Posted by Jim Fitzgerald
June 15, 1920, Dr. Humphreys, president of the College of Marshall, offered the Marshall Rotary club a scholarship, which they could award to a high-school graduate that the Marshall Rotary club thought would otherwise be unable to attend school (college) and who would benefit from the grant of $80 to pay a year’s tuition.  
There is no record that this Marshall Rotary Club scholarship was ever given to anyone in 1920, or later. There is clear evidence, however, that the College of Marshall awarded a 16-year old Hallsville girl a music scholarship that year from Mr. Charles Harrison, a renowned American Opera tenor, and friend of the College of Marshall.  The young lady would eventually become a world-famous opera star.  The Marshall Rotary club itself had no part in her receiving that scholarship in 1920, but several men who were Rotarians were closely associated with the College of Marshall at the time, and could have influenced the club's decision to back her.  
Nevertheless, this young lady's fascinating story, and the part thhat the Marshall Rotary club played in it, is one of the most poignant stories of that day.   She was the first student to receive aid by the Rotary Club of Marshall, but that came in 1923 in the form of an unrestricted grant to help with her expenses in New York, attending the Dudley Buck institute.
In fact, she was more than sponsored, she was financially backed by the Rotary Club. The club had a separate account set up in her name to help with her expenses.  In 1923, after completing her two -year scholarship at the College of Marshall, the club gave her $1,000 so that she could go to New York and continue her study under Mr. Dudley Buck.  Exactly what caused this extraordinary interest and support of this young lady by the early Marshall Rotarians may never be known, but at a meeting in March of 1925, R. P. Littlejohn, described how it happened:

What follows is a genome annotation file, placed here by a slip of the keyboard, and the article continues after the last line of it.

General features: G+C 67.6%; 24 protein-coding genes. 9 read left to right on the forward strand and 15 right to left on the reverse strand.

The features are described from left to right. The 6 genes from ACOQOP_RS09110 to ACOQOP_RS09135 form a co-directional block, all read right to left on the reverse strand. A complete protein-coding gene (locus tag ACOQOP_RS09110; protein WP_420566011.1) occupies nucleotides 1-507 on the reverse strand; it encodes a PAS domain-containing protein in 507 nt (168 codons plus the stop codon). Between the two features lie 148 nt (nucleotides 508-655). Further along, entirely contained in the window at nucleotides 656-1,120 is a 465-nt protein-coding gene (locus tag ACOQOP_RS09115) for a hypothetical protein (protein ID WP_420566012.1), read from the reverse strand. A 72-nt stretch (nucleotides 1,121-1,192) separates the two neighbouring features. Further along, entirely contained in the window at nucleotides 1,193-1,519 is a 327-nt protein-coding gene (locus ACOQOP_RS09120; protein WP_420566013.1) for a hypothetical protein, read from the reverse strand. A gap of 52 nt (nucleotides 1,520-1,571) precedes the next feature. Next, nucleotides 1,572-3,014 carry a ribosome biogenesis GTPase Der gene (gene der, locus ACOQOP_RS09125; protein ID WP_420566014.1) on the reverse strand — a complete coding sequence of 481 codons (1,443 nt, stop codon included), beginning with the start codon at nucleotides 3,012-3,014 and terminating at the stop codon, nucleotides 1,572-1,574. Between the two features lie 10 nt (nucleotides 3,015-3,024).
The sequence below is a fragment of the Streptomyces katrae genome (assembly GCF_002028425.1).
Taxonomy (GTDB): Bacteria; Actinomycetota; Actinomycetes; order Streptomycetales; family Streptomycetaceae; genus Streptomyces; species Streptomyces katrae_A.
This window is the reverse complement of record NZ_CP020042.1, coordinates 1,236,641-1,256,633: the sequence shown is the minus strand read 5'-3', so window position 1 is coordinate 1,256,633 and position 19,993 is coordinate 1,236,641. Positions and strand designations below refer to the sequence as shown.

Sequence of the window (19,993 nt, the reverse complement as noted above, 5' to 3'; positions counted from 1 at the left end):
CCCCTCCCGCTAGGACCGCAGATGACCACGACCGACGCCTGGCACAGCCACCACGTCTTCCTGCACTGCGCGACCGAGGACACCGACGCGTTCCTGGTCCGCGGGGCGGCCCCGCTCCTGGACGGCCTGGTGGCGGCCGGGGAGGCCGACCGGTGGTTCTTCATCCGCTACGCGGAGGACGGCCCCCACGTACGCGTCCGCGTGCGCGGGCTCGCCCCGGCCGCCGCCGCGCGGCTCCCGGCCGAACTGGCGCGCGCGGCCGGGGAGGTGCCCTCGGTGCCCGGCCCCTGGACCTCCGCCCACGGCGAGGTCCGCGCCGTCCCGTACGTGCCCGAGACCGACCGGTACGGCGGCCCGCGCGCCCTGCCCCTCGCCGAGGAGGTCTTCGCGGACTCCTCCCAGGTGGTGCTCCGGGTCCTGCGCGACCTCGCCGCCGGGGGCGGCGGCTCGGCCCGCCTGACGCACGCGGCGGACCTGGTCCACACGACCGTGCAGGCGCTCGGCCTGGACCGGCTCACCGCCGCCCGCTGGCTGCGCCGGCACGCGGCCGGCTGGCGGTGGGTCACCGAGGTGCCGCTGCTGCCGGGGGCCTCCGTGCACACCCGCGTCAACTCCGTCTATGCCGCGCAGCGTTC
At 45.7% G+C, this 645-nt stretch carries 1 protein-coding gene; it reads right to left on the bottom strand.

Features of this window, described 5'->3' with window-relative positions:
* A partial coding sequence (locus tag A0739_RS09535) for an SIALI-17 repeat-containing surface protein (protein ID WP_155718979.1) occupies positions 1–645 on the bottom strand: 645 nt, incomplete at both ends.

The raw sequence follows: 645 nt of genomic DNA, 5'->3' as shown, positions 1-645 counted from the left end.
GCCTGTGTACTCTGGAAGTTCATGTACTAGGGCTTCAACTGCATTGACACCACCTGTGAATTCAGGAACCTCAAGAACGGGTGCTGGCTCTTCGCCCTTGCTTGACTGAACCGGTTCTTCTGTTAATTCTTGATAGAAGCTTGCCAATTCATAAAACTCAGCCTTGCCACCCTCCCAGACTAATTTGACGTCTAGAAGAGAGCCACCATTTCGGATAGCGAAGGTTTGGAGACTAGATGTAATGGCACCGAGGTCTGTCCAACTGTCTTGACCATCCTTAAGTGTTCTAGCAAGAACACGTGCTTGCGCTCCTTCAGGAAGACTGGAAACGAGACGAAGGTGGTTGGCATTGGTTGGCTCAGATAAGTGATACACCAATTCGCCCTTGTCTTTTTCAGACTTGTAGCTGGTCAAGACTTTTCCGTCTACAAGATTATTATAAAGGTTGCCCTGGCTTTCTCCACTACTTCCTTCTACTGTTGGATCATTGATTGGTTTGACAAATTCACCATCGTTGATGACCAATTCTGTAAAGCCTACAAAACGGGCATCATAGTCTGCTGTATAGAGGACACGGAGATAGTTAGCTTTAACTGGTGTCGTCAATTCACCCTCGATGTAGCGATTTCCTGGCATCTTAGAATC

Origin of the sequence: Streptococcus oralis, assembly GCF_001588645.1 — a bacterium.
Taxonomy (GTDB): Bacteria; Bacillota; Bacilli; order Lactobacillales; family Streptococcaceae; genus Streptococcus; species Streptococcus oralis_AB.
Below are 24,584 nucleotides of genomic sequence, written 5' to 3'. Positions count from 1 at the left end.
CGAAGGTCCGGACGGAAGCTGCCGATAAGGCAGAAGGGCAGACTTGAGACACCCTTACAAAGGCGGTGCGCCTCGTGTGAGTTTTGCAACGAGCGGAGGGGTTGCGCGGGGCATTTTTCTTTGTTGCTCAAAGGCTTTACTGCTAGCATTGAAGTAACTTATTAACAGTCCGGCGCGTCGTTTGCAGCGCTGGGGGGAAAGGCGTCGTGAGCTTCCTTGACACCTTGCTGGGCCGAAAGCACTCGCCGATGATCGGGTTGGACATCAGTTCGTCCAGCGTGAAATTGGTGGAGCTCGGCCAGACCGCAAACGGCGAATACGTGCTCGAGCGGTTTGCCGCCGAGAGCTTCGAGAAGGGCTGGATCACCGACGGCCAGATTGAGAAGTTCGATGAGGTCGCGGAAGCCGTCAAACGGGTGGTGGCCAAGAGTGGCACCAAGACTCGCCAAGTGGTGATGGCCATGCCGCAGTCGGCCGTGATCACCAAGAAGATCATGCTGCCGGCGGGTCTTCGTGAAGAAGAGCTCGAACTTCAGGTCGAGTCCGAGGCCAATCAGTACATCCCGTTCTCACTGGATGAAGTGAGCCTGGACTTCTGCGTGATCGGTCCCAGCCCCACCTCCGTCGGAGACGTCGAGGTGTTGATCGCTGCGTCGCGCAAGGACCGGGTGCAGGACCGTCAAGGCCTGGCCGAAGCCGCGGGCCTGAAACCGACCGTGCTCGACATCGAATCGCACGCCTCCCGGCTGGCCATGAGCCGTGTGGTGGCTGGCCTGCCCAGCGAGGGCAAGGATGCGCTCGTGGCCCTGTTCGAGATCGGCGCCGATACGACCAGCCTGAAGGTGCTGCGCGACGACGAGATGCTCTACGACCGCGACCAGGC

“Two years ago a little girl from Hallsville in this county sang at one of our meetings.  Our members were so surprised, delighted and impressed with the possibilities of that voice that they determined it should be cultivated.  Accordingly, the club became sponsor for her musical education and sent her to New York to study under the tutorship of the well-known Dudley Buck.  That little girl is Miss Alma Milstead, who recently sang at a Rotary club meeting in New York, where she made a decided hit, and the secretary of the club writes that the club (New York Rotary Club) was so carried away with her singing that it expressed a desire for her to sing for it again. We are exceedingly proud of our protege and predict a bright and successful career for her”
The extraordinary aspect of this story is that the Rotary club got involved at all.  This was a men’s club, not ordinarily prone to outright grants like this to anyone.  One can imagine the “Perfect Storm” of circumstances that must have come together for the Rotary club  to give this relatively unknown singer that much money, with no-strings-attached?
That “Perfect Storm” began with her parents.  Her father was a singing teacher and all her brothers and sisters were vocalizers in old-fashioned, "all-day sings”, which were a tradition in rural Texas at that time.